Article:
Welcome!!! Please, if you are new here, READ THIS FIRST!!! Thank You!!!

Thank you for visiting. Content MAY BE TRIGGERING ESPECIALLY FOR THOSE WHO HAVE EXPERIENCED ABUSE, STRUGGLE WITH SELF-INJURY, SUICIDE, DEPRESSION OR AN EATING DISORDER. Contains graphic descriptions of suicidal thoughts, self-injury and emotional, physical and sexual abuse. Do not read further if you are not in a safe place. If you are triggered, please reach out to your support system, a mental health professional or call 911.

All images and content are Copyright © to ClinicallyClueless. All rights to the images and all content on this site and on all ClinicallyClueless materials belong exclusively to the artist/author. No use of any content, commercial or non-commercial is permitted without written consent from the author and artist.

Disclaimer: Although I have worked with persons with mental illness for twenty years, I do not have a Master's Degree or a license. This is not meant to be a substitute for mental health care or treatment. Please obtain professional assistance from the resources listed on the right of the page, if needed. And call 911 if you or someone is in immediate danger.

A key word that you will see:

Fragmentation: a mental process where a person becomes intensely emotionally focused on one aspect of themselves, such as “I am angry” or “no one loves me,” to the point where all thoughts, feelings and behavior demonstrate this emotional state, in which, the person does not or is unable to take into account the reality of their environment, others or themselves and their resources. This is a term that my therapist and I use and is on the continuum of dissociation.

Monday, August 11, 2008

PAST JOURNAL ENTRY: July 29, 2005 ~ Evening


My husband was talking with my mother's husband the other day. They talked about his and my mother's vacation including her becoming angry with him. He reported that my mother got angry at him when he didn't say, "goodbye." before leaving to go shooting with the guys. But, she wouldn't tell him she was angry or why, but he knew she was angry. The next day, he did the same thing which, I'm thinking, she became angrier. She didn't tell him until after four days of being angry why she was.

I told my husband that I bet that was the day she called me on the second or third day she was angry, which she probably became angrier, because I wasn't immediately available. I called her back several times, but she never answered or called me back. She was probably angry with me.

Anyway, he went on to tell my husband that he has to be careful if she asks for his opinion as because if it doesn't match hers or is not positive, she may become angry and defensive. He also said something to the effect that if she is angry with him that it is better not to say anything or try to defend himself as she just becomes more angry and you get into more trouble.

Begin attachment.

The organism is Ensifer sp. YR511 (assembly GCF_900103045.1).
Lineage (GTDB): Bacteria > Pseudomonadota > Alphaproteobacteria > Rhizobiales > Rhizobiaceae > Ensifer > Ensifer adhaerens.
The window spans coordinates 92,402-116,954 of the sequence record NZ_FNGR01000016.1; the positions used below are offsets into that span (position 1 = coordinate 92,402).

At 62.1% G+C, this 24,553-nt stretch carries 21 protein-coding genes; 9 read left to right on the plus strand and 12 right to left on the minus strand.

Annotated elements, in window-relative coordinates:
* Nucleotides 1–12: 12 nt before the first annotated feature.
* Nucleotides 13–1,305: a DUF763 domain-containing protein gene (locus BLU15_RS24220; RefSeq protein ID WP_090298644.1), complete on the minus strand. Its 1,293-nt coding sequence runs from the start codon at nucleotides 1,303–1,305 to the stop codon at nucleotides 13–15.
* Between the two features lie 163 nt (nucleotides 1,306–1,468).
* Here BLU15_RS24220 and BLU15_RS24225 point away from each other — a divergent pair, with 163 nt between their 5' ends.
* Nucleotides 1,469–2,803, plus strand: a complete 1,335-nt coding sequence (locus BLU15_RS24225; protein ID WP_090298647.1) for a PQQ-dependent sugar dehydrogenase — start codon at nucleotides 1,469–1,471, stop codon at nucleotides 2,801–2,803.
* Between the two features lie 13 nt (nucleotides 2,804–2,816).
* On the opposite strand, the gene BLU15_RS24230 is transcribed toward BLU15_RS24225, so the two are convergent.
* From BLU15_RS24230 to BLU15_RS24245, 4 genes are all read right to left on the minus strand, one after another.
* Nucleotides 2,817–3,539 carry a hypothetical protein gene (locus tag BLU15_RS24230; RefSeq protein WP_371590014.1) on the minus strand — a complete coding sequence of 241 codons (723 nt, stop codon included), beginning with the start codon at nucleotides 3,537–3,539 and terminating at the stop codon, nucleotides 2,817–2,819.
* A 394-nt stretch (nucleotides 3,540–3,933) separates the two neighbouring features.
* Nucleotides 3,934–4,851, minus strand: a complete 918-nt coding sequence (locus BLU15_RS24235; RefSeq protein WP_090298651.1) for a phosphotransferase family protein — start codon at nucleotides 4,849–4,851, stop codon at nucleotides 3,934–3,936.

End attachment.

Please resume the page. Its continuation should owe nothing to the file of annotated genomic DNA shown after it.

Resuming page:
When my husband told me, I began to cry a little because I know what he was talking about first hand and it was validating. Now, my mother's husband, her third, is a very intelligent man who can certainly defend himself, but doesn't, most of the time, to keep my mother calm. If she can do that with an adult man, I wonder what that was like for me? Also, my mother's husband usually does not talk much and definitely about things like this, so it must have really effected him.

Observations: My next journal entry goes into my reaction. But, after finishing the BPD series, this makes a lot more sense. Do you think my mother would have a problem if I gave her husband, "Stop Walking on Eggshells: Taking Your Life Back When Someone You Care About Has Borderline Personality Disorder" as a gift. LOL!!! I'm just kidding. Things are tenuous enough with my mother as it is. At least, I can joke about it. I do feel sorry for him, even though I know he can take care of himself.


Katie's Blog said...

Some days I feel so borderline myself. I get defensive when I feel like my husband doesn't defend me or feel rejected if T cancels, etc. I hate that. I hate having DID. I wish my brain was normal.

Tamara (TC) Staples said...


It is good that you can joke about it and very caring of you to feel for your mother's husband.

I ordered the books you recommended and am waiting on their arrival. Last night I finished reading "Get Me Out of Here: My Story of Healing from Borderline Personality Disorder". Very interesting book. I am understanding my mother more and more. Just wish she could have admitted she had a problem and tried to get help instead of abusing me. *Sigh*

Take care,

Clueless said...

@Katie. I wish mine were "normal" too.

@Tamara. Thank you. I too wish that your mother and mine would have received help, but I also know that they are the type that would not stick it out. The therapist would always end up being bad, thus, premature termination and maybe lots of them. Take care and I'm glad that you are learning more and that it is helpful.

Anonymous said...

I wish someone had thought of giving me a book, or better yet an instruction manual, to go along with my ex. Add me to the list of people who desire to be normal...

Laura said...

That book might not be a bad idea as a gift lol

Dr. Deb said...

Good book resources!

Search This Blog